Chuandongocoelurus

Chuandongocoelurus (/tʃwɑːnˌdɒŋəsɪˈljʊərəs/ chwahn-DONG-ə-si-LEWR-əs) is a genus of carnivorous tetanuran theropod dinosaur from the Jurassic of China.

Chuandongocoelurus
Temporal range: Middle Jurassic, 165 Ma
Chuandongocoelurus Skeletal
Skeletal diagram showing known remains
Scientific classification
Kingdom: Animalia
Phylum: Chordata
Clade: Dinosauria
Order: Saurischia
Suborder: Theropoda
Genus: Chuandongocoelurus
He, 1984
Species:
C. primitivus
Binomial name
Chuandongocoelurus primitivus
He, 1984

Discovery and naming

Chuandongocoelurus life restoration
Life restoration of Chuandongocoelurus primitivus

The type species Chuandongocoelurus primitivus was first described and named by Chinese paleontologist He Xinlu in 1984. The generic name combines references to the Chuandong in Sichuan Province and the theropod genus Coelurus, itself named after the Greek κοῖλος, koilos, meaning "hollow" and οὐρά, oura, meaning "tail". The specific name means "the primitive one" in Latin, a reference to the great age of the find.[1]

Chuandongocoelurus was initially based on two partial skeletons. The holotype, a thighbone, is part of specimen CCG 20010. Vertebrae, pelvic bones and hindlimb elements, also catalogued under this inventory number, may belong to the same individual. The specimen has unfused neurocentral sutures in its vertebrae, meaning that the animal was immature at the time of death. The formation in which it was discovered was the Lower Shaximiao Formation, part of the Dashanpu Formation, meaning Chuandongocoelurus dates to the Bathonian or Callovian stage of the Middle Jurassic. A second specimen is CCG 20011, a set of neck vertebrae from a different and much larger individual.[1] In 2012, it was concluded that both specimens represent different taxa, probably not even closely related. With CCG 20011 being a close relative of Elaphrosaurus[2]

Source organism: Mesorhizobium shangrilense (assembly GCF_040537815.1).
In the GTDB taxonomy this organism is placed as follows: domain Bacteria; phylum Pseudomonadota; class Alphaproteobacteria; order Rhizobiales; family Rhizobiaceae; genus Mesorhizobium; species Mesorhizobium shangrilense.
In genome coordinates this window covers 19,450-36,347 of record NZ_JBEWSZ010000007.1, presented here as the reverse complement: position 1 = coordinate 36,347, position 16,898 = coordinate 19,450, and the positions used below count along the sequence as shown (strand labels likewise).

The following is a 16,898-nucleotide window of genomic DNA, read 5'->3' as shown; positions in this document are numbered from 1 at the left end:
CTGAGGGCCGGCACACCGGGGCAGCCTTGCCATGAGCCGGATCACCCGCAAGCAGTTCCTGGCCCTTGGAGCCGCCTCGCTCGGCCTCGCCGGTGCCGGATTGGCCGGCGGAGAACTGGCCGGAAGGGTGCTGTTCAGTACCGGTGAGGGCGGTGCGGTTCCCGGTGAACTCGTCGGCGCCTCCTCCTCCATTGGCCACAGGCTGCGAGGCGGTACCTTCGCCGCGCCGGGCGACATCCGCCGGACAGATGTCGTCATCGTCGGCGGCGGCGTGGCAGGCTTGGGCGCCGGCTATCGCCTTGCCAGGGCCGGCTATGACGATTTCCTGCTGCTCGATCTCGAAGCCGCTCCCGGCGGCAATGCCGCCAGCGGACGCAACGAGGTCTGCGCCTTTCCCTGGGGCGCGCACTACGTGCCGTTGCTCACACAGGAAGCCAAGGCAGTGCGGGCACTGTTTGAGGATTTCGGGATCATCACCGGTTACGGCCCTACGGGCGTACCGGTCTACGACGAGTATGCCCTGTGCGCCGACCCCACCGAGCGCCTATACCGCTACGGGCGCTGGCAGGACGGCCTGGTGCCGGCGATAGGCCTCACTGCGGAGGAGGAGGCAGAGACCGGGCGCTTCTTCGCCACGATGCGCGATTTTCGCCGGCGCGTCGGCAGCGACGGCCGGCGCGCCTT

The holotype thighbone has a length of 201 millimetres.[1]

Classification

Chuandongocoelurus size
Size comparison of Chuandongocoelurus to a human

He placed Chuandongocoelurus in the Coeluridae,[1] at the time a wastebasket taxon including almost all small theropods. David Bruce Norman in 1990 considered it to be an indeterminate theropod.[3] More recently, Roger Benson (2008, 2010) and Benson et alii (2010) found it to be the sister taxon of Monolophosaurus, together forming a clade belonging either to Megalosauroidea[4][5] or outside of Megalosauroidea in the Tetanurae.[6] In 2012, Matthew Carrano e.a. found Chuandongocoelurus outside of the Megalosauria.[2]